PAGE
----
Energy security remains a chief concern for Poland, which has sought to create a safety net for coal plants to remain as a backup source of electricity during the transition. In April, the ministry of state assets proposed a restructuring of the country’s energy sector by nationalising coal units and using public money to keep them alive until they are eventually put offline.

Under the plan, 70 lignite coal units, which generated more than half of Poland’s electricity in 2020, will be purchased by the state and handed over to a single state-run National Energy Security Agency (NABE).

“NABE will be a fully self-sufficient entity that will, on the one hand, guarantee energy security, and, on the other hand, a sustainable transformation” of the Polish electricity system, said PGE.

“It will only conduct investments and modernisations necessary for the ongoing maintenance of the efficiency of the operated coal-fired units, not building new ones and gradually phase out coal-fired units,” the company told EURACTIV in emailed comments.

Poland seeks to nationalise coal plants so firms can finance green investments

The Polish government is planning to nationalise dozens of coal plants and use public money to keep them running to allow state-owned energy companies to invest in greener alternatives. EURACTIV’s media partner, Climate Home News, reports.

‘Bad bank’ for coal assets

The restructuring plan, which has not been finalised yet, will require approval from the European Commission under the EU’s state aid rules.

But analysts say the draft is incompatible with the bloc’s climate goals and is unlikely to be approved by EU competition regulators.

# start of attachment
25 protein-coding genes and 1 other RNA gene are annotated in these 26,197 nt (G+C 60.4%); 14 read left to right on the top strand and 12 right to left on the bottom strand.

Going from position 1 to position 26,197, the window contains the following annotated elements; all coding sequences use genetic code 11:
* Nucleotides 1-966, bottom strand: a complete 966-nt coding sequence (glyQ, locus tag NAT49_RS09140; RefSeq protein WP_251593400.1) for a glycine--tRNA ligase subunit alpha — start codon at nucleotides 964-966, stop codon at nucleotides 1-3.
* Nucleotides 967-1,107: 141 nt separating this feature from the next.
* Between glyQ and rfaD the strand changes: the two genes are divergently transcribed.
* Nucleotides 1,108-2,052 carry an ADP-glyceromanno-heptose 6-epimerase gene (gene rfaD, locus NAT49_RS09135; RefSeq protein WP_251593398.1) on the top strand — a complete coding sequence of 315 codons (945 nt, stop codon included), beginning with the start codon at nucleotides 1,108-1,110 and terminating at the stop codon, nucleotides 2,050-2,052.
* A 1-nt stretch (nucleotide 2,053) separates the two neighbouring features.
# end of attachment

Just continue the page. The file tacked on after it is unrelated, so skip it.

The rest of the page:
“The only way for it to get a green light from Brussels would be to set a coal exit date sometime in the 2030s,” said Paweł Wiejski, EU climate policy analyst at the Warsaw-based Green Economy Institute.

Earlier this month, the Polish government signed off an agreement with trade unions to shut the country’s last coal mine in 2049, just before an EU deadline to hit net-zero emissions by 2050.

However, analysts believe this may be too late and incompatible with the EU’s climate goals.

Indeed, the newly created National Energy Security Agency (NABE) is supposed to be aligned with Poland’s updated energy policy presented earlier this year, which assumes very high shares of coal in the electricity mix by 2040, said Paweł Czyżak, an analyst at Warsaw-based think-tank Instrat.

“These levels of coal generation would compromise the GHG-55% climate targets for the whole EU,” he said, adding that the plan “aims only at a prolongation of financing coal capacities in Poland with EU money”.

Still, Czyżak said the very fact that Poland decided to create a “bad bank” for coal assets is significant. “The government finally admits that this industry is a burden for the future of Poland’s energy system,” he said.

To be fair, Poland is not alone to struggle with its coal exit plans. Czechia, another top coal burner in Europe, has not yet decided on a coal phase-out date, with some in the government pushing for a 2033 exit and others preferring a later 2038 date.

In Germany, meanwhile, the government painfully agreed 2038 as the coal exit date last year, a target which environmentalists say is too late and provides overly generous aid for coal companies.

In March, the European Commission opened an in-depth investigation into Germany’s coal phase-out plan, saying it had doubts about a planned €4.35 billion compensation scheme for German energy and mining companies.

For Bruegel’s Zachmann, these different plans show that the coal phase-out strategies of Germany, Poland and the Czech Republic are “more lifelines to the coal industry than plans to speed up the phase-out.”

Brussels opens in-depth investigation into Germany’s coal phase-out plan

The European Commission has expressed doubts about a planned €4.35 billion compensation scheme for German energy companies, agreed as part of the country’s plan to phase out coal by 2038, saying the sums involved are “likely to constitute state aid” under EU law.